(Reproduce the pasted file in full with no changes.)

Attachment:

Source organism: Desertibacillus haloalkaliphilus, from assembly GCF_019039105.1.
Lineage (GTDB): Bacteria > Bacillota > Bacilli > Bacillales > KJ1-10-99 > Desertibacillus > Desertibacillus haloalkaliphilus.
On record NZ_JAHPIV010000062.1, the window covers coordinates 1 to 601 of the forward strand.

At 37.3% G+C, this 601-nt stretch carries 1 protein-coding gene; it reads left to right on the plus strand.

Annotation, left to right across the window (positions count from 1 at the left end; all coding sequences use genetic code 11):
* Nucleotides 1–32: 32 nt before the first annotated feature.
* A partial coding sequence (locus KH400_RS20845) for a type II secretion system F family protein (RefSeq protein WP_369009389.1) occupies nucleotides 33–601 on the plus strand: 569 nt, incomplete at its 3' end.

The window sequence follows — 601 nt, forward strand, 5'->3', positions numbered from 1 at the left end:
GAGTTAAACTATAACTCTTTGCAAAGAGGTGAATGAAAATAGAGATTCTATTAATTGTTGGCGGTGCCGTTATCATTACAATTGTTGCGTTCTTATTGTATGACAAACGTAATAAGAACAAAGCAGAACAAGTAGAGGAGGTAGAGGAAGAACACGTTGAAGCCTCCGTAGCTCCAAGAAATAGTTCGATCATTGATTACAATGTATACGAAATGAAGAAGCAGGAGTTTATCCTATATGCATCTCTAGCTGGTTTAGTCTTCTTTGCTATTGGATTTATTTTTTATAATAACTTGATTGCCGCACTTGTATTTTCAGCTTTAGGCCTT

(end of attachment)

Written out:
Source organism: Desertibacillus haloalkaliphilus, from assembly GCF_019039105.1.
Lineage (GTDB): Bacteria > Bacillota > Bacilli > Bacillales > KJ1-10-99 > Desertibacillus > Desertibacillus haloalkaliphilus.
On record NZ_JAHPIV010000062.1, the window covers coordinates 1 to 601 of the forward strand.

At 37.3% G+C, this 601-nt stretch carries 1 protein-coding gene; it reads left to right on the plus strand.

Annotation, left to right across the window (positions count from 1 at the left end; all coding sequences use genetic code 11):
* Nucleotides 1–32: 32 nt before the first annotated feature.
* A partial coding sequence (locus KH400_RS20845) for a type II secretion system F family protein (RefSeq protein WP_369009389.1) occupies nucleotides 33–601 on the plus strand: 569 nt, incomplete at its 3' end.

The window sequence follows — 601 nt, forward strand, 5'->3', positions numbered from 1 at the left end:
GAGTTAAACTATAACTCTTTGCAAAGAGGTGAATGAAAATAGAGATTCTATTAATTGTTGGCGGTGCCGTTATCATTACAATTGTTGCGTTCTTATTGTATGACAAACGTAATAAGAACAAAGCAGAACAAGTAGAGGAGGTAGAGGAAGAACACGTTGAAGCCTCCGTAGCTCCAAGAAATAGTTCGATCATTGATTACAATGTATACGAAATGAAGAAGCAGGAGTTTATCCTATATGCATCTCTAGCTGGTTTAGTCTTCTTTGCTATTGGATTTATTTTTTATAATAACTTGATTGCCGCACTTGTATTTTCAGCTTTAGGCCTT